Muscle Cramps with Parkinson’s
People with Parkinson’s Disease commonly experience muscle cramps that are painful and debilitating. Muscle cramps can be brought on by inactivity, too much activity, dehydration, or in many cases just at random! People with Parkinson’s may also experience a cramping sensation because of a condition called Dystonia, which can frequently present with Parkinson’s. Dystonia causes involuntary and prolonged contraction of muscles, causing them to spasm. This can happen as a result of certain medications, in particular when medication is wearing off.
Here are some helpful tips on how to ease the symptoms of cramping:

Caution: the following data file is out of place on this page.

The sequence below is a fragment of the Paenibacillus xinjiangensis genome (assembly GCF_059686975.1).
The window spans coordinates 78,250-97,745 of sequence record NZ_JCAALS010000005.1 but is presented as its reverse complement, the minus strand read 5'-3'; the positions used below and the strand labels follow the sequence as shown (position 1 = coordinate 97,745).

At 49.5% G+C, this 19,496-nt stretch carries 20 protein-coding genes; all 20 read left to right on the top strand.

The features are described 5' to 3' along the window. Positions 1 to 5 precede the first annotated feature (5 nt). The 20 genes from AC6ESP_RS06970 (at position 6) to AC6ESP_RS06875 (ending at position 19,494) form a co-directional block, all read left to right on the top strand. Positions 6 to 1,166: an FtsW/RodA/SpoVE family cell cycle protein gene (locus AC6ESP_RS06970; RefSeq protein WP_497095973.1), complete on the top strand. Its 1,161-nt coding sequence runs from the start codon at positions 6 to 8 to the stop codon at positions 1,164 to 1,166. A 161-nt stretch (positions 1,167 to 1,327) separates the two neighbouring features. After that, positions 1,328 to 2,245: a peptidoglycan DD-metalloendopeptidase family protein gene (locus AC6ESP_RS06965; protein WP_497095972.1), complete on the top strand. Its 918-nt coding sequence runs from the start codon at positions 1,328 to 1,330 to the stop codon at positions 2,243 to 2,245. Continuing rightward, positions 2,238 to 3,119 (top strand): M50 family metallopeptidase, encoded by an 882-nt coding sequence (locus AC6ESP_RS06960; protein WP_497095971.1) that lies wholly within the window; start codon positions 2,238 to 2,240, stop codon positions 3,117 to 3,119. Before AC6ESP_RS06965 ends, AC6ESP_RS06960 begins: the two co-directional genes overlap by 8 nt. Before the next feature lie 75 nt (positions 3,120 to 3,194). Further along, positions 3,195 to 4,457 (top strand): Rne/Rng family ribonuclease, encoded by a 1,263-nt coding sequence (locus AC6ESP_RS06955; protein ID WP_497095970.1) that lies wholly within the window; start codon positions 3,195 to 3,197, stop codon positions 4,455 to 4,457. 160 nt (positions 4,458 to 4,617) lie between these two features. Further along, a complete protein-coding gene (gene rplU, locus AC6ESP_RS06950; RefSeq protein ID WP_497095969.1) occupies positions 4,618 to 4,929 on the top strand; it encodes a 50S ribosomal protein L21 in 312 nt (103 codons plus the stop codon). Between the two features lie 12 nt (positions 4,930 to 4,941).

Regular stretching can help to prevent a cramp or ease a cramp that is occurring. It is particularly important to stretch before and after exercising. The most common muscles that cramp in people with Parkinson’s are generally in the legs and feet. Here is a useful stretch you can try if you experience cramping in these areas. Stretches should be held for 30 seconds.
Massage can help to ease muscle tension during a muscle cramp.
Heat pads can be applied to the area where you are experiencing a cramp.
4. Keep a diary
It is useful to keep a diary of when you experience muscle cramps. Note what you were doing at the time and what time of day it is. If you notice a pattern in your cramps, you may be able to determine the cause of them better.
5. Medication adjustment
If you notice that your cramping comes on at a particular time each day, for example when your medication is wearing off, you may need to speak to your doctor or neurologist about adjusting the time at which you take your medication. However, do not change this without asking your GP or neurologist first! Always follow a doctor’s advice about medication!